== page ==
Deloitte: Health inequities cost industry $320B per year, signal unsustainable crisis

Health inequities that limit underserved people’s access to affordable, high-quality care account for approximately $320 billion in annual healthcare spending, according to an analysis by Deloitte.

If unaddressed, health inequities could account for over $1 trillion in annual spending by 2040, signaling an unsustainable crisis for the industry.

Inequities across the U.S. health system limit underserved people’s access to affordable, high-quality care, create avoidable costs and lead to financial waste that spans society and impacts every individual’s health and well-being.

People of color and other underserved groups experience higher rates of illness and death across a wide range of health conditions. As of 2018, life expectancy among Black people was four years lower than white people, and low-income people report worse health status than higher-income individuals, according to the Centers for Disease Control and Prevention.

To better understand the issue, Deloitte’s actuarial team developed a model to analyze the link between healthcare spending and healthcare disparities related to race, socioeconomic status and sex/gender. The team then analyzed several high-cost diseases including diabetes, asthma and cardiovascular disease, determined the proportion of spending that could be attributed to health inequities and trended the spending to 2040.

The projected rise in healthcare spending could cost the average American at least $3,000 annually, up from today’s cost of $1,000 per year, according to Deloitte’s analysis. That increase in spending would likely have a greater impact on historically underserved populations as well as a direct impact on affordability, quality and access to care.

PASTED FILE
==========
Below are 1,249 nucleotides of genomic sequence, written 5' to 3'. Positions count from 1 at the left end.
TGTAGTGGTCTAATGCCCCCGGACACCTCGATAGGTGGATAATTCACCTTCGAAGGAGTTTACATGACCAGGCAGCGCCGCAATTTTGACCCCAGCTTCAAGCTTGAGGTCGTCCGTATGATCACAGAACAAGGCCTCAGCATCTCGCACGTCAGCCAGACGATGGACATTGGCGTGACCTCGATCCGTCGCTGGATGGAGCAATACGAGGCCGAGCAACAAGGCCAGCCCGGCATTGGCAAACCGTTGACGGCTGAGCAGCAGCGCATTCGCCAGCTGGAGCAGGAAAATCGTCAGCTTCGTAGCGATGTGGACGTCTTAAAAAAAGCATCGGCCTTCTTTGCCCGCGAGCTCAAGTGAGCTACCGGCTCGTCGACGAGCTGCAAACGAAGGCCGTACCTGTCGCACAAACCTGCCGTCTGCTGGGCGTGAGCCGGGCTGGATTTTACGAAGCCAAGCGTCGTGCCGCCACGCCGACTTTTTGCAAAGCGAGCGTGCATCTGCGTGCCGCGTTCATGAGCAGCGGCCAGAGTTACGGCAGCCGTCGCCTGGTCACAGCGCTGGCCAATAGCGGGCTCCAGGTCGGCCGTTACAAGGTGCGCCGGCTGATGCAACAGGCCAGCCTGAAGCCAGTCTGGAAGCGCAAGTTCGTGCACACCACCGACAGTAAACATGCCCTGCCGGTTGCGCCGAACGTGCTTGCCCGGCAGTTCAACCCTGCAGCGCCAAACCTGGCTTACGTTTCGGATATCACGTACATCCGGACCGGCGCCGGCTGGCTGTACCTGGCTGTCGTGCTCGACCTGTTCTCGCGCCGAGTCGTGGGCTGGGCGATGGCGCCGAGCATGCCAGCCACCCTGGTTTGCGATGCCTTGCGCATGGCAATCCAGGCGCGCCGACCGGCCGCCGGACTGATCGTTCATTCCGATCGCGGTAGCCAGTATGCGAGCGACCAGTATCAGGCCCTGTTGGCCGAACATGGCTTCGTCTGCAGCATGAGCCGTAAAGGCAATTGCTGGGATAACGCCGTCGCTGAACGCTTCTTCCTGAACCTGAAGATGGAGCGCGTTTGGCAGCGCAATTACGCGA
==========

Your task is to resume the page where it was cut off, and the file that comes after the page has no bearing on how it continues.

New business models, technological breakthroughs, providing consumers with personalized data and regulations that encourage change could help decelerate healthcare spending by 2040, according to a 2021 report by Deloitte.

“Addressing health inequities can help business leaders, boards of directors, and companies improve health outcomes and reduce health care spending by addressing the drivers of health, removing biases and inefficiencies in care and enabling data and technology to help monitor, diagnose and deliver care,” Deloitte said in its analysis.

In addition to increased spending within the healthcare system and negative patient outcomes, health disparities can cost the economy roughly $42 billion in lost productivity per year, not including additional economic losses due to premature deaths, according to a report from the W.K. Kellogg Foundation.

Deloitte’s analysis recommends that stakeholders increase their focus on health equity and infuse equity-centered thinking into business choices, form cross-sector partnerships, define and track progress in tackling health equity, address individual and community-level barriers and social determinants of health and build trust across the system.